The close and necessary relationship between IOC and WHO is extended for the good of all.
Juan Antonio Belmar
June 9, 2024

Both Thomas Bach, President of the International Olympic Committee, and the Director General of the World Health Organization, Dr. Tedros Adhanom Ghebreyesus, were pleased to continue promoting health and sport with a universal motto: “All for health, health for all… Sport for all”.

A few days ago in Geneva, Switzerland, the last World Health Assembly was held, with the participation of the 194 Member States and distinguished guests or strategic partners in health prevention around the planet. On this occasion, the WHO agreed on a set of key amendments to the International Health Regulations and made a concrete commitment to complete negotiations on an agreement on global pandemic issues within one year, at the latest by the end of 2024. Tedros Adhanom summed up: “These decisive steps have been taken to ensure that all countries have comprehensive and robust systems in place to protect the health and safety of all people, wherever they are, from the risk of future outbreaks and pandemics, and sport is no stranger to this global reality”.

At the assembly, the IOC and WHO announced that their Cooperation Agreement, which was signed in May 2020, has been extended until the end of December 2025. With this agreement, the IOC and WHO are reaffirming their shared commitment to promoting a healthy society through sport, in line with the Sustainable Development Goal (good health and well-being) and contributing to the prevention of non-communicable diseases (NCDs).

Tedros Adhanom and Thomas Bach en 2020. (COI)

In this regard, Thomas Bach himself stressed at the assembly that “the theme of this World Health Assembly – ‘All for Health, Health for All’ – is a timely one for collective action. Addressing global health challenges is a team effort and teamwork. The world of sport is ready to be part of this team in order to build healthy and resilient communities everywhere”. But he did not stop there in his intervention and valued the underlying theme: “Once again I will dare to suggest a humble opinion and I will add with the permission of the assembly to your theme and motto selected for today one more part: All for health, health for all… Sport for all”, receiving a round of applause from all attendees.


The relationship between the IOC and the WHO dates back to 1984, when Juan Antonio Samaranch Torelló was president, a great promoter of giving an integral vision to an “extremely traditional and conservative” International Olympic Committee, alien to linking with other relevant actors of the world society. Samaranch crossed that threshold and turned the IOC into a leading player by opening up, among many other things, to signing a Memorandum of Understanding with the World Health Organization. From that moment, the level of cooperation marked a before and after, covering various fields of action, from the prevention of smoking in sport -being one of the pioneering campaigns-, to lowering the rates of childhood obesity and reducing the risk of cardiovascular diseases, cancer or diabetes.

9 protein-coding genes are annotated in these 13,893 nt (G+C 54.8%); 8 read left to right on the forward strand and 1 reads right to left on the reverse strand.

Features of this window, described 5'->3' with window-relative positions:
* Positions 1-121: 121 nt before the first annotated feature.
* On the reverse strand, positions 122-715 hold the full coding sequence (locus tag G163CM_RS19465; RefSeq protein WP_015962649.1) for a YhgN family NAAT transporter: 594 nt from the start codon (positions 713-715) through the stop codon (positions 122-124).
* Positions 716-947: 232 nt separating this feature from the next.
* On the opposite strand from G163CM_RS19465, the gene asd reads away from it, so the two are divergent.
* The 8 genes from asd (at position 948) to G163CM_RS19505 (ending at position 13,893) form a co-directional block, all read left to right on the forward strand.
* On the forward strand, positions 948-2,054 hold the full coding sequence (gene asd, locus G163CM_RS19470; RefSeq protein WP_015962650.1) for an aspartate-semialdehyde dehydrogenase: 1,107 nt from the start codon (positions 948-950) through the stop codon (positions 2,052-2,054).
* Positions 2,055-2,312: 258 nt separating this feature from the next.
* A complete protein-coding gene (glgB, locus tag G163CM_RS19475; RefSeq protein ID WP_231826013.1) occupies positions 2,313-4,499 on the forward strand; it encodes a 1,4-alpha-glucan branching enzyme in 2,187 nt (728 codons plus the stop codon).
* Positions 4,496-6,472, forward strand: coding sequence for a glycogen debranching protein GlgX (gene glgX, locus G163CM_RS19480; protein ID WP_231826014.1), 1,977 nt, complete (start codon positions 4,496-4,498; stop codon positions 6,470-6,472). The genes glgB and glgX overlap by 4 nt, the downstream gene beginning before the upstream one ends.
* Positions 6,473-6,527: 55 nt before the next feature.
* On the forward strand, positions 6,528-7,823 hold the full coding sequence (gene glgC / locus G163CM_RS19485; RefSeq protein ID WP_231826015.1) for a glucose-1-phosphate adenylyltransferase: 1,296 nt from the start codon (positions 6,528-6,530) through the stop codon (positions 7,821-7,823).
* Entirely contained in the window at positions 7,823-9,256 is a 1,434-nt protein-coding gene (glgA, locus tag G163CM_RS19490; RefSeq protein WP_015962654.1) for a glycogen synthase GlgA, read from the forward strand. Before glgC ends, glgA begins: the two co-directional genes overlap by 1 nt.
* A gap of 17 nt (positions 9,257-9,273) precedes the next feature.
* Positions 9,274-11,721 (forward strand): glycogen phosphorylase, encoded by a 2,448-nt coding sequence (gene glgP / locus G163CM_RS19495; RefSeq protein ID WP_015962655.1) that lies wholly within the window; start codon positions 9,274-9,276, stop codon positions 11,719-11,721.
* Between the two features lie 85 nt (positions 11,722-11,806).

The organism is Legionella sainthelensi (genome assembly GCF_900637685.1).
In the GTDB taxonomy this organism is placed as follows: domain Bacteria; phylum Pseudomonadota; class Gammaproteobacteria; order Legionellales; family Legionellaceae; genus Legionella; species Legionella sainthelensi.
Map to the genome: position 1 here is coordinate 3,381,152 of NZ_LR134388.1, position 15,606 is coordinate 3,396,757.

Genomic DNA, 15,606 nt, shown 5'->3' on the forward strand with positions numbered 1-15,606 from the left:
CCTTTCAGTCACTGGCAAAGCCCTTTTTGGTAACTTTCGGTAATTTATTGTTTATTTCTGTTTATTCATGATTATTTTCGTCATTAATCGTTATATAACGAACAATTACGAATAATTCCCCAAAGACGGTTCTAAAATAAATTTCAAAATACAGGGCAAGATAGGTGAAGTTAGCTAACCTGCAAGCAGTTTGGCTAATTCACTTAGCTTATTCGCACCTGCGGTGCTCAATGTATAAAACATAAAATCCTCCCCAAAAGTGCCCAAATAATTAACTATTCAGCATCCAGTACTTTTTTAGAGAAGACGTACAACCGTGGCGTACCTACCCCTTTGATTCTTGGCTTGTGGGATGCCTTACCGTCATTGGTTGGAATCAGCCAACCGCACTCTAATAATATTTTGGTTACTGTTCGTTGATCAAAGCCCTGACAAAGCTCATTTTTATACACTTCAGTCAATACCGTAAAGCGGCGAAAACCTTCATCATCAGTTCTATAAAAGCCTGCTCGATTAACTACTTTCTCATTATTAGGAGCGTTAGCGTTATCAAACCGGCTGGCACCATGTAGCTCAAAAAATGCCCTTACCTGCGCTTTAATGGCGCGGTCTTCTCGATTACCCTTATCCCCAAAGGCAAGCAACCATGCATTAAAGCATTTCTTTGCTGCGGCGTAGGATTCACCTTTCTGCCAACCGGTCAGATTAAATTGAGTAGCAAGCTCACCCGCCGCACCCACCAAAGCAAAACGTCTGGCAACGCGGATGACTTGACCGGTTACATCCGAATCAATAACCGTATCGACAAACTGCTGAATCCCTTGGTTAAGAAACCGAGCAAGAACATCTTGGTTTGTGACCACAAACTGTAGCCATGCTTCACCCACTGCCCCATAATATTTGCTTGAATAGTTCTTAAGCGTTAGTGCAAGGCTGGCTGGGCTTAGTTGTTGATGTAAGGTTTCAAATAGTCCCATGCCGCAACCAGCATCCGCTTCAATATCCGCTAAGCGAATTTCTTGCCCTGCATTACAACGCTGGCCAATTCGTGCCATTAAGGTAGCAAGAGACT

During these 40 years of relationship between the IOC and the WHO, there is a period when this bilateral agreement became more palpable than ever: during the pandemic and the Tokyo 2020+1 Olympic Games, where the level of uncertainty was latent. For this event, the IOC announced the holding of the Games in April after receiving an analysis from the World Health Organization with a rigorous health protocol to be implemented at the Olympic Games. Thomas Bach himself reiterated his thanks: “Those of us in sport have to be grateful for the role played by the WHO in these four decades, it would be unthinkable not to walk together. Its contribution to Olympism, the role of my friend Tedros, is incalculable. It is a cross-cutting, humanitarian organization and, most importantly, together we are going to promote health through sport, we invite you to be part of a society that recognizes the benefits of this activity, not only competitive, but also recreational. You -the WHO- are relevant actors for a healthy society”.


Following the success of the Let’s Move campaign launched for last year’s Olympic Day, which inspired millions of people, this year’s campaign will be repeated in Paris, at the Eiffel Tower itself, where Parisians and tourists will take to the main streets around the Seine River to get moving and invite them to walk and jog with their families. The main motivation is to incorporate physical activity as an asset, in fact, the World Health Organization itself recommends at least 30 minutes a day of aerobic physical activity of moderate or vigorous intensity. The idea is to create habits and behaviors that help to prevent the health of the population.

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